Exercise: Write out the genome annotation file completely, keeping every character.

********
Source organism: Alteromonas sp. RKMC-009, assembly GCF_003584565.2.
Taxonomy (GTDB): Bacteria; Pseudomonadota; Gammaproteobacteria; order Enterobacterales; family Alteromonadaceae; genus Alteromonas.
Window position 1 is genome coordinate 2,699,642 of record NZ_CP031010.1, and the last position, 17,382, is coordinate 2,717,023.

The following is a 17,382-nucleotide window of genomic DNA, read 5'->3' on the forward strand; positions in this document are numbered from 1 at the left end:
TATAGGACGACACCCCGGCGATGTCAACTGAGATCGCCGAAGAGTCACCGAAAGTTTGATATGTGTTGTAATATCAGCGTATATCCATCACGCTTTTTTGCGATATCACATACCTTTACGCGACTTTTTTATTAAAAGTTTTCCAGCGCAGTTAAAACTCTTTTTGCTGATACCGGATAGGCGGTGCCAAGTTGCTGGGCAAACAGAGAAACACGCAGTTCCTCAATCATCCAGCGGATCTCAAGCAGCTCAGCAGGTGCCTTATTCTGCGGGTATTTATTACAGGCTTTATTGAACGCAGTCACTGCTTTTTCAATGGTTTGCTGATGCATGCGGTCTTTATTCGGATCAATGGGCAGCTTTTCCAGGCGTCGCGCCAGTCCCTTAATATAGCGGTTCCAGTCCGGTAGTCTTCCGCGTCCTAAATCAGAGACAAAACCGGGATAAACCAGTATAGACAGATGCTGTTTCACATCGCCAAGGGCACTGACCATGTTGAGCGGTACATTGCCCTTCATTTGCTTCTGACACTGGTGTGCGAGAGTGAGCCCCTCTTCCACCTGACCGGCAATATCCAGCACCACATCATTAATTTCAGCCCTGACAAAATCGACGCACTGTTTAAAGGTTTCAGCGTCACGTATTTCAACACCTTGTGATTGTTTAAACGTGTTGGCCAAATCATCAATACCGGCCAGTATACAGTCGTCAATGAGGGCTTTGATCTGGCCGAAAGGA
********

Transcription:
Source organism: Alteromonas sp. RKMC-009, assembly GCF_003584565.2.
Taxonomy (GTDB): Bacteria; Pseudomonadota; Gammaproteobacteria; order Enterobacterales; family Alteromonadaceae; genus Alteromonas.
Window position 1 is genome coordinate 2,699,642 of record NZ_CP031010.1, and the last position, 17,382, is coordinate 2,717,023.

The following is a 17,382-nucleotide window of genomic DNA, read 5'->3' on the forward strand; positions in this document are numbered from 1 at the left end:
TATAGGACGACACCCCGGCGATGTCAACTGAGATCGCCGAAGAGTCACCGAAAGTTTGATATGTGTTGTAATATCAGCGTATATCCATCACGCTTTTTTGCGATATCACATACCTTTACGCGACTTTTTTATTAAAAGTTTTCCAGCGCAGTTAAAACTCTTTTTGCTGATACCGGATAGGCGGTGCCAAGTTGCTGGGCAAACAGAGAAACACGCAGTTCCTCAATCATCCAGCGGATCTCAAGCAGCTCAGCAGGTGCCTTATTCTGCGGGTATTTATTACAGGCTTTATTGAACGCAGTCACTGCTTTTTCAATGGTTTGCTGATGCATGCGGTCTTTATTCGGATCAATGGGCAGCTTTTCCAGGCGTCGCGCCAGTCCCTTAATATAGCGGTTCCAGTCCGGTAGTCTTCCGCGTCCTAAATCAGAGACAAAACCGGGATAAACCAGTATAGACAGATGCTGTTTCACATCGCCAAGGGCACTGACCATGTTGAGCGGTACATTGCCCTTCATTTGCTTCTGACACTGGTGTGCGAGAGTGAGCCCCTCTTCCACCTGACCGGCAATATCCAGCACCACATCATTAATTTCAGCCCTGACAAAATCGACGCACTGTTTAAAGGTTTCAGCGTCACGTATTTCAACACCTTGTGATTGTTTAAACGTGTTGGCCAAATCATCAATACCGGCCAGTATACAGTCGTCAATGAGGGCTTTGATCTGGCCGAAAGGA